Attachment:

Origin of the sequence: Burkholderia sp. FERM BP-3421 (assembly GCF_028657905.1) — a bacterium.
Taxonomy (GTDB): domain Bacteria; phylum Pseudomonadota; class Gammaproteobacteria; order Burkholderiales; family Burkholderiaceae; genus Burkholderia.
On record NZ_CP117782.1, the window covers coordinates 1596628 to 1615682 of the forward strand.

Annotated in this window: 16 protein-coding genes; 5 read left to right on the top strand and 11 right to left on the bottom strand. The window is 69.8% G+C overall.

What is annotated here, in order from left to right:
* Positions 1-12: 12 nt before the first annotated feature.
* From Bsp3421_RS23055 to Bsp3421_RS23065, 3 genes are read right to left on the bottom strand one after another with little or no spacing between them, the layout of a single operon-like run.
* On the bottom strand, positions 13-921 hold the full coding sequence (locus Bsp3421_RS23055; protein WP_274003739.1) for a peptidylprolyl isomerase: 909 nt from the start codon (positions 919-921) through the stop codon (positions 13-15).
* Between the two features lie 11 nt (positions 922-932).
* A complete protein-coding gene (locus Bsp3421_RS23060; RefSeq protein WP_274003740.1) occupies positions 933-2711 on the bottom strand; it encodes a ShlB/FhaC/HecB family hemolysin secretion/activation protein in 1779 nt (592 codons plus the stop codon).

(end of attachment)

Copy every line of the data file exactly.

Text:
Origin of the sequence: Burkholderia sp. FERM BP-3421 (assembly GCF_028657905.1) — a bacterium.
Taxonomy (GTDB): domain Bacteria; phylum Pseudomonadota; class Gammaproteobacteria; order Burkholderiales; family Burkholderiaceae; genus Burkholderia.
On record NZ_CP117782.1, the window covers coordinates 1596628 to 1615682 of the forward strand.

Annotated in this window: 16 protein-coding genes; 5 read left to right on the top strand and 11 right to left on the bottom strand. The window is 69.8% G+C overall.

What is annotated here, in order from left to right:
* Positions 1-12: 12 nt before the first annotated feature.
* From Bsp3421_RS23055 to Bsp3421_RS23065, 3 genes are read right to left on the bottom strand one after another with little or no spacing between them, the layout of a single operon-like run.
* On the bottom strand, positions 13-921 hold the full coding sequence (locus Bsp3421_RS23055; protein WP_274003739.1) for a peptidylprolyl isomerase: 909 nt from the start codon (positions 919-921) through the stop codon (positions 13-15).
* Between the two features lie 11 nt (positions 922-932).
* A complete protein-coding gene (locus Bsp3421_RS23060; RefSeq protein WP_274003740.1) occupies positions 933-2711 on the bottom strand; it encodes a ShlB/FhaC/HecB family hemolysin secretion/activation protein in 1779 nt (592 codons plus the stop codon).